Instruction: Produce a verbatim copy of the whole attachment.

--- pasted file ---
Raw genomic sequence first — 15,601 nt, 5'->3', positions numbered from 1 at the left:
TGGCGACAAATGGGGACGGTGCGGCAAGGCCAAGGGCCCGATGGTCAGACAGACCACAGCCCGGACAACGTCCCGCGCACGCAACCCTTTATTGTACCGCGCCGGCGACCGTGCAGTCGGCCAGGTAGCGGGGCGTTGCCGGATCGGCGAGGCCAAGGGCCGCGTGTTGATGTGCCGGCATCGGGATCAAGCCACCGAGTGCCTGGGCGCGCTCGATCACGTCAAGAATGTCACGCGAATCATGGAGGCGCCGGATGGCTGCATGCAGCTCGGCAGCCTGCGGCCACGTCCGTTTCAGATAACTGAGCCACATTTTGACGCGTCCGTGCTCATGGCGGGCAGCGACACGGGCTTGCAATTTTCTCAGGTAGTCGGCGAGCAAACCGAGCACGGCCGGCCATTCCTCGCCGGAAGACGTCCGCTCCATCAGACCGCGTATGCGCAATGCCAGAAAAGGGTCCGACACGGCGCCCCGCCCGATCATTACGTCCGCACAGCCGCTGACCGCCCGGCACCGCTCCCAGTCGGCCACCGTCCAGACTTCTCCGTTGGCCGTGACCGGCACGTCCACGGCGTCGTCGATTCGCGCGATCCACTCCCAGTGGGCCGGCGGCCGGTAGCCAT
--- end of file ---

Raw genomic sequence first — 15,601 nt, 5'->3', positions numbered from 1 at the left:
TGGCGACAAATGGGGACGGTGCGGCAAGGCCAAGGGCCCGATGGTCAGACAGACCACAGCCCGGACAACGTCCCGCGCACGCAACCCTTTATTGTACCGCGCCGGCGACCGTGCAGTCGGCCAGGTAGCGGGGCGTTGCCGGATCGGCGAGGCCAAGGGCCGCGTGTTGATGTGCCGGCATCGGGATCAAGCCACCGAGTGCCTGGGCGCGCTCGATCACGTCAAGAATGTCACGCGAATCATGGAGGCGCCGGATGGCTGCATGCAGCTCGGCAGCCTGCGGCCACGTCCGTTTCAGATAACTGAGCCACATTTTGACGCGTCCGTGCTCATGGCGGGCAGCGACACGGGCTTGCAATTTTCTCAGGTAGTCGGCGAGCAAACCGAGCACGGCCGGCCATTCCTCGCCGGAAGACGTCCGCTCCATCAGACCGCGTATGCGCAATGCCAGAAAAGGGTCCGACACGGCGCCCCGCCCGATCATTACGTCCGCACAGCCGCTGACCGCCCGGCACCGCTCCCAGTCGGCCACCGTCCAGACTTCTCCGTTGGCCGTGACCGGCACGTCCACGGCGTCGTCGATTCGCGCGATCCACTCCCAGTGGGCCGGCGGCCGGTAGCCAT